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All About Cotton

We read it everywhere: Cotton is the fabric of our lives. And the truth is that followed by man made fibers, cotton makes up most of our wardrobe. Just count how many t-shirts you have hanging in your closet! Sadly, this very common fabric carries a big environmental footprint. Most cotton now a days comes from India (75%). Only 1.1% comes from the US, and the truth is, with clothes becoming cheaper every day, its nearly impossible and in some cases financially risky for farmers to grow cotton.

The issue with cotton:

1. To start with, when the soil is not treated properly cotton harvesting causes erosion of the soil, which makes farmers vulnerable, and big cotton companies responsible for big patches of deforestation.

2. Conventionally grown cotton carries unimaginable quantities of pesticides, which in turn cause even more soil erosion, water contamination and awful health concerns for farmers (brain cancer being among the main health concerns for cotton farmers in India, Turkey, China, and Tanzania).

3. Genetically Modified Cotton - Although GM Cotton is fairly new and we don't yet understand it's effects fully, we can say that GM cotton in some cases of extremely humid climates has shown significant pesticide reduction (good for the water, the farmers, the soil and us). On the other hand the herbicide tolerant variety known as "roundup ready" which was created by Monsanto has led to a sharp increase in herbicide use. Not only that seed is destroying the soil, and ends up becoming a fiber full of herbicides, Monsanto only allows the seed to be planted once, making the farmers dependent on Monsanto's prices and policies. There have been reports of farmers loosing their lands, and committing massive suicides because the seed destroyed their soil and in turn their lives. The worst part is that even though the seed is more expensive for the farmers, the cotton is sold at the same price to us, the consumers... making them unecesary victims of a coorporation thinking only of profits.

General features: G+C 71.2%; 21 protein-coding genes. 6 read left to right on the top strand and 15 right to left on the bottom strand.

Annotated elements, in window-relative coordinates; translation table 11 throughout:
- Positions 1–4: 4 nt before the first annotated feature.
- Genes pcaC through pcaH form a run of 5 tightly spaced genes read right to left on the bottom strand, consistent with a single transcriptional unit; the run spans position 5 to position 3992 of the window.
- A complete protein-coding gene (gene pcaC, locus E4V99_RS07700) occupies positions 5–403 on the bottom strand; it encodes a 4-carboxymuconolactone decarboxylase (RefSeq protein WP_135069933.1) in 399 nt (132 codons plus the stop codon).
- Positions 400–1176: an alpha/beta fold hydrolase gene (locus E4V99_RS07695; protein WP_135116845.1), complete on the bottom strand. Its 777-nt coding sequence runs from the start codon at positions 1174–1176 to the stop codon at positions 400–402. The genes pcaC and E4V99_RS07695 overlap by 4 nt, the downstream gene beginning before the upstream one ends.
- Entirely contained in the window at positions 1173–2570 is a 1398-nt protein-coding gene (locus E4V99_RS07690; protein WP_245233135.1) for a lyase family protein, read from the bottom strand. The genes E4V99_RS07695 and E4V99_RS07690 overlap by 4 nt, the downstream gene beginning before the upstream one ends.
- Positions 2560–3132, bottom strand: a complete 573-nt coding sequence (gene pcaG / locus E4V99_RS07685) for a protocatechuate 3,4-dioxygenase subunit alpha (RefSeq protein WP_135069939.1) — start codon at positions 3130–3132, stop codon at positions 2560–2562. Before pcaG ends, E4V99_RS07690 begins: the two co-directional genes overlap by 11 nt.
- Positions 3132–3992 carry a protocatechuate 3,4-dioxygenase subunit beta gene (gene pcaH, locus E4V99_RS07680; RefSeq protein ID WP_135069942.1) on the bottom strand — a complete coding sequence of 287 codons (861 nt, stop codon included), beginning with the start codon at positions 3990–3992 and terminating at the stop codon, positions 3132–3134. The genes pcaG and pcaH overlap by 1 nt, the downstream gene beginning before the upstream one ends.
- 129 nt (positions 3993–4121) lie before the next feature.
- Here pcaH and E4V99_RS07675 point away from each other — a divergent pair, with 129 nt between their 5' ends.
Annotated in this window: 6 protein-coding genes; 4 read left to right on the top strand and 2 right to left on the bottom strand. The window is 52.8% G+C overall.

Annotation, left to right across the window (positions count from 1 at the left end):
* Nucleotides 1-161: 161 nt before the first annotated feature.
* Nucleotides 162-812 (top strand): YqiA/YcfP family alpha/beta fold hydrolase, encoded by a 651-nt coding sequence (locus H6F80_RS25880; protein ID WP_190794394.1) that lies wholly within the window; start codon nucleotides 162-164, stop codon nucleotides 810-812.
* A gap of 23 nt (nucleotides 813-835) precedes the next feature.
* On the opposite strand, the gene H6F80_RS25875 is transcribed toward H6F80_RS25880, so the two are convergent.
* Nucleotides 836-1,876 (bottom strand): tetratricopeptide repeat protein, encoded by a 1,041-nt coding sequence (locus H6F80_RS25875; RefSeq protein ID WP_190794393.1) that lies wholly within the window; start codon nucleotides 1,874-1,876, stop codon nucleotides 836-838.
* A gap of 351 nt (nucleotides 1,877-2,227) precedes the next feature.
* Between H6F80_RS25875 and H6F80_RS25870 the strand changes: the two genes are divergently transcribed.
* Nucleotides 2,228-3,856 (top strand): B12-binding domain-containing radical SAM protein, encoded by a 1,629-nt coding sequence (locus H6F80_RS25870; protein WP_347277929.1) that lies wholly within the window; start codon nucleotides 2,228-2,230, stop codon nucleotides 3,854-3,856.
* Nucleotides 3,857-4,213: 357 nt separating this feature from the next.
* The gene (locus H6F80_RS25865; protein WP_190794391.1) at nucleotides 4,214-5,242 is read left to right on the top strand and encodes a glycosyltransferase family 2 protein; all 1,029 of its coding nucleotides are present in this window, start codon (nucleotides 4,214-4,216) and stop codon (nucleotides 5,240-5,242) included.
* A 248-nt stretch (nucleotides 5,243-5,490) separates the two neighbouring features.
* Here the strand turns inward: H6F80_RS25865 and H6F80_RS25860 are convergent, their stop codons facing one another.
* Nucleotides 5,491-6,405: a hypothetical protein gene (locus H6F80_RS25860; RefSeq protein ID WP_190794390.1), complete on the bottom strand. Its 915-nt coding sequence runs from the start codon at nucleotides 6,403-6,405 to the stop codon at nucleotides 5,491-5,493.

4. Certified Organic Cotton or Transitional Organic Cotton: It's definitely harder to cultivate since it takes more time and creativity to keep the fields in good shape. The certification prevents the use of GM seeds, and promotes the stabilization of eco-systems through natural biological means, sadly organic cotton only makes up for 0.7% of the global cotton production.

Sustainable benefits of cotton:

Cotton is a renewable fabric source, its available and inexpensive. If your label reads 100% cotton, that means the fibers are 100% biodegradable and compostable. The most important thing to do when shopping is to make sure we buy from organic cotton farmers or transitional cotton. We should be encouraged to experiment with blends and with colored cotton, which reduces the overall volume of dyes, in turn reduces water contamination and waste. But if you truly want to be eco friendly when using cotton keep in mind the most important factor is how we wash our fabrics, use eco friendly detergents, don't tumble dry, and wash with cold water. The most carbon emissions released come from washing our clothes, and we should start to make changes to have a healthier and better planet. 

Here are some of my favorite designers working with organic cotton:

  • Hannah Anderson: her kids clothes are so soft and fun! I simply love her stuff
  • Mara Hoffman: I mean, if only I had the money to literally buy ALL her pieces, I would. 
  • Theory: So expensive, but hey, you'll keep it for ages.
  • Check out our cotton pieces, made from sustainable fabrics: HERE